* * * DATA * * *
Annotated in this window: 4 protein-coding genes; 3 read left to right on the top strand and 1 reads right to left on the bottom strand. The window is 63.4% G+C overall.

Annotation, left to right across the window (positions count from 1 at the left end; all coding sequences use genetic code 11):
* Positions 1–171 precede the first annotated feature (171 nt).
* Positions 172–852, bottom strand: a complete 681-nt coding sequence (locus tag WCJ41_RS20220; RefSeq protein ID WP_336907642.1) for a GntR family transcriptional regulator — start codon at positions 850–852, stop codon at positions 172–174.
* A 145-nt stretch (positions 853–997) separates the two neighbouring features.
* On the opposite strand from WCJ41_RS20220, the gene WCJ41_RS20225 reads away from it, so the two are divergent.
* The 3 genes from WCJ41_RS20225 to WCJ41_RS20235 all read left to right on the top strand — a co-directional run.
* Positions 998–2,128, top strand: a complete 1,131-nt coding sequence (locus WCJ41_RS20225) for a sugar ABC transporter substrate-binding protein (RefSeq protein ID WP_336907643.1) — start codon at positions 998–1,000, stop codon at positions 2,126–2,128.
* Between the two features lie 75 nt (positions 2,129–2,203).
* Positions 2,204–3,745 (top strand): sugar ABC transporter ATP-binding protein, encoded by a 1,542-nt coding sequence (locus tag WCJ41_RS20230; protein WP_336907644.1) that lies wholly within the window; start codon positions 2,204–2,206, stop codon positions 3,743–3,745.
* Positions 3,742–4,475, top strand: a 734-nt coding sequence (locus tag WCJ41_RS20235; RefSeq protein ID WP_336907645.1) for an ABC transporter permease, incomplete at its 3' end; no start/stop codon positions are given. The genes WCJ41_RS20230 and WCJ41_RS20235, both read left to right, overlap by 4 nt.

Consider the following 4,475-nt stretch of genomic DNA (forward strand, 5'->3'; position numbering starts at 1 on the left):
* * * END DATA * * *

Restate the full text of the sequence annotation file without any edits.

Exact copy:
Annotated in this window: 4 protein-coding genes; 3 read left to right on the top strand and 1 reads right to left on the bottom strand. The window is 63.4% G+C overall.

Annotation, left to right across the window (positions count from 1 at the left end; all coding sequences use genetic code 11):
* Positions 1–171 precede the first annotated feature (171 nt).
* Positions 172–852, bottom strand: a complete 681-nt coding sequence (locus tag WCJ41_RS20220; RefSeq protein ID WP_336907642.1) for a GntR family transcriptional regulator — start codon at positions 850–852, stop codon at positions 172–174.
* A 145-nt stretch (positions 853–997) separates the two neighbouring features.
* On the opposite strand from WCJ41_RS20220, the gene WCJ41_RS20225 reads away from it, so the two are divergent.
* The 3 genes from WCJ41_RS20225 to WCJ41_RS20235 all read left to right on the top strand — a co-directional run.
* Positions 998–2,128, top strand: a complete 1,131-nt coding sequence (locus WCJ41_RS20225) for a sugar ABC transporter substrate-binding protein (RefSeq protein ID WP_336907643.1) — start codon at positions 998–1,000, stop codon at positions 2,126–2,128.
* Between the two features lie 75 nt (positions 2,129–2,203).
* Positions 2,204–3,745 (top strand): sugar ABC transporter ATP-binding protein, encoded by a 1,542-nt coding sequence (locus tag WCJ41_RS20230; protein WP_336907644.1) that lies wholly within the window; start codon positions 2,204–2,206, stop codon positions 3,743–3,745.
* Positions 3,742–4,475, top strand: a 734-nt coding sequence (locus tag WCJ41_RS20235; RefSeq protein ID WP_336907645.1) for an ABC transporter permease, incomplete at its 3' end; no start/stop codon positions are given. The genes WCJ41_RS20230 and WCJ41_RS20235, both read left to right, overlap by 4 nt.

Consider the following 4,475-nt stretch of genomic DNA (forward strand, 5'->3'; position numbering starts at 1 on the left):